Marketing and the California Consumer Privacy Act (CCPA)

Updated March 22, 2023
Published in News

The California Consumer Privacy Act or CCPA is a new law that went into effect on January 1, 2020. It is designed to enhance privacy rights and consumer protection for residents of California, United States. As with GDPR, this new regulation makes significant changes to how channel programs can email partners.

Maria Korolov states, writing in “The California law doesn’t have some of GDPR’s most onerous requirements, such as the narrow 72-hour window in which a company must report a breach. In other respects, however, it goes even farther.”

To be clear, we are not lawyers, and this is not legal advice. We do want to help give channel managers an overview of the new law to help guide you as you market.

What is CCPA?

The CPPA, or California Consumer Privacy Act is the most comprehensive privacy law in the US. The CCPA creates new consumer rights around how businesses collect, access, delete and share the personal information of California residents.

Signed into law on June 2018, the CCPA goes into effect on January 1, 2020. A six-month grace period gives businesses until July 1, 2020 to become compliant. As with other laws, there have already been some amendments to the law since then, and expect there to possibly be more until it’s enforcement date.

Main Points of CCPA

As reviewed by

The Act grants “consumers” (any California resident regardless of whether there is a customer or any other relationship with the covered business) five new rights respecting their personal information.

  • The right to request disclosure of your business’ data collection and sales practices in connection with the requesting consumer, including the categories of personal information you have collected, the source of the information, your use of the information and, if the information was disclosed or sold to third parties, the categories of personal information disclosed or sold to third parties and the categories of third parties to whom such information was disclosed or sold;
  • The right to request a copy of the specific personal information collected about them during the 12 months before their request (together with right #1, a “personal information request”);
  • The right to have such information deleted (with exceptions);
  • The right to request that their personal information not be sold to third parties, if applicable; and
  • The right not to be discriminated against because they exercised any of the new rights.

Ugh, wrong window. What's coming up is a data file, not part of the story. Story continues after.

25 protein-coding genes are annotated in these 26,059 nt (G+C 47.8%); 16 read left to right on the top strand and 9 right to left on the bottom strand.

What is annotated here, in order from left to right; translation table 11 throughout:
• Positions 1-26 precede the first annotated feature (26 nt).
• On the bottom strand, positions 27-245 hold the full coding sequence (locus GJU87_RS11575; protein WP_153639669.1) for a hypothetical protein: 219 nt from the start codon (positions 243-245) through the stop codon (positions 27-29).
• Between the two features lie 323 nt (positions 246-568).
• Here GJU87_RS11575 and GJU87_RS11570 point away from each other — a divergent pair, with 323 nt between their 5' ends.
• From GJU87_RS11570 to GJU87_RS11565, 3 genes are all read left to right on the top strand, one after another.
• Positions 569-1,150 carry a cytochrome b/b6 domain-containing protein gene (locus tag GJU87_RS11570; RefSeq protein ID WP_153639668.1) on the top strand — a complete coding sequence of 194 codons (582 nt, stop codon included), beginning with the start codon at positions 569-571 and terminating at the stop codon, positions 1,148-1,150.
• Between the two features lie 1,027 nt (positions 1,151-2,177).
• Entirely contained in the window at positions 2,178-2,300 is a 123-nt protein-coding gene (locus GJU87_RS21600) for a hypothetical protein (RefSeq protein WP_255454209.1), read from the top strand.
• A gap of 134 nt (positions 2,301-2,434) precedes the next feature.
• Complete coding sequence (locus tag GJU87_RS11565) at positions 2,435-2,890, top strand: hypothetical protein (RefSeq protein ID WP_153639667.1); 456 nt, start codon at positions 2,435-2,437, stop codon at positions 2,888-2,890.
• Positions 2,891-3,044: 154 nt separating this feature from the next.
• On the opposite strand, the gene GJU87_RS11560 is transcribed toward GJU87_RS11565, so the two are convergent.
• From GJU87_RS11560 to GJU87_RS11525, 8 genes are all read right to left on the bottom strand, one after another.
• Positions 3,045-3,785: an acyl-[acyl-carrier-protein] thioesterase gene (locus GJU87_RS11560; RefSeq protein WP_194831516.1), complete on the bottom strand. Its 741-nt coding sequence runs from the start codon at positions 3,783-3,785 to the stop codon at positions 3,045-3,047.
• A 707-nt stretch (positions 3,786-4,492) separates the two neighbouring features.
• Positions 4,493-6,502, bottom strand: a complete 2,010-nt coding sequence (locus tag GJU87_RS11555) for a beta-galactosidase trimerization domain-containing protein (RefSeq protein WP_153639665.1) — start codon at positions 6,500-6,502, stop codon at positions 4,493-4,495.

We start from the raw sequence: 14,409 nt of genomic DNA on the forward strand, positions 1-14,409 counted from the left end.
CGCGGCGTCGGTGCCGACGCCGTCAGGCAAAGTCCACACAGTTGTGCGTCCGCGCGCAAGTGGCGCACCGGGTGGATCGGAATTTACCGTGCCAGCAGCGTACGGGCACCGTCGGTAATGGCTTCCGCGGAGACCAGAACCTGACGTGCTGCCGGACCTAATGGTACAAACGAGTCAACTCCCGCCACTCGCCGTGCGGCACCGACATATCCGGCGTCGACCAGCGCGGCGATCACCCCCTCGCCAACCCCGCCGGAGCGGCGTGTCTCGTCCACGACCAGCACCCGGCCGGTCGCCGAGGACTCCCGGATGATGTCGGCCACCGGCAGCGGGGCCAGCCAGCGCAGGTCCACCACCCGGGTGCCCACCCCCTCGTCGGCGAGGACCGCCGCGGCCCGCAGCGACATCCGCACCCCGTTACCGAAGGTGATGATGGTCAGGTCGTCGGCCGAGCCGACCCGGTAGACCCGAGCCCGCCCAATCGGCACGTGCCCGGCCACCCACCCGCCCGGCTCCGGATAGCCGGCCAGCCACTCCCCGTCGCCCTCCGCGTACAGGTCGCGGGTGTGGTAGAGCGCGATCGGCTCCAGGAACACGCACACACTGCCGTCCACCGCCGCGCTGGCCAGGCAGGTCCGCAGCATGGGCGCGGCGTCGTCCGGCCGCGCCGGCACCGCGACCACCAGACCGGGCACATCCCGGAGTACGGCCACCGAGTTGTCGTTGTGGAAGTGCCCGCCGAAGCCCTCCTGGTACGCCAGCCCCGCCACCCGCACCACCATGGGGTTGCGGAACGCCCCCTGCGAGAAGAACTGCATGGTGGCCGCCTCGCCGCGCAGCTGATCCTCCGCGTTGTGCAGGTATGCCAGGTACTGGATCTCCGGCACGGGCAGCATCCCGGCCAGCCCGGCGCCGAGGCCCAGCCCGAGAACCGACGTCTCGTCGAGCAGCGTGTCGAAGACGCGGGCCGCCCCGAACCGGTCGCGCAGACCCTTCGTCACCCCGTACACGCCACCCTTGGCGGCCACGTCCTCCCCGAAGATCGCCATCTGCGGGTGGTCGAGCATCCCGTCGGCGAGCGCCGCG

Does this Apply to my Business?

The law applies to any companies that conduct business in the state of California, and have one of the following criteria:

  • Has revenue of $25 million or higher
  • Receives information of over 50,000 consumers, households, or devices annually
  • Derives 50% or more of its annual revenue from selling consumers’ personal information

The law also encompasses both brick and mortar and e-commerce businesses that collects data on residents living in California.

What This Means for Channel Marketers

The further removed you are from the collection of data, the higher the risk of non-compliance becomes. For example, running marketing campaigns on behalf of your partners has greater risks associated with it because you need to ensure your partner got permission specifically to have you contact them and for what purpose (and has a clear audit trail) for you to email that prospect, not just permission for the partner to send email to that prospect.

In addition, giving your partners marketing automation tools within your channel portal increases your risk because you are enabling the email marketing without holding the consent audit trail.

Because of this, it is recommended that channels focus on tried and true through-partner marketing strategies: support your partner’s campaigns with planning, content, and funding, and enable easy deal registration.

You create and manage your own marketing campaigns to generate opt-in leads and distribute these leads to your partners. Each party is then responsible for their own consent documentation, lowering your risk of violating the CCPA and GDPR.


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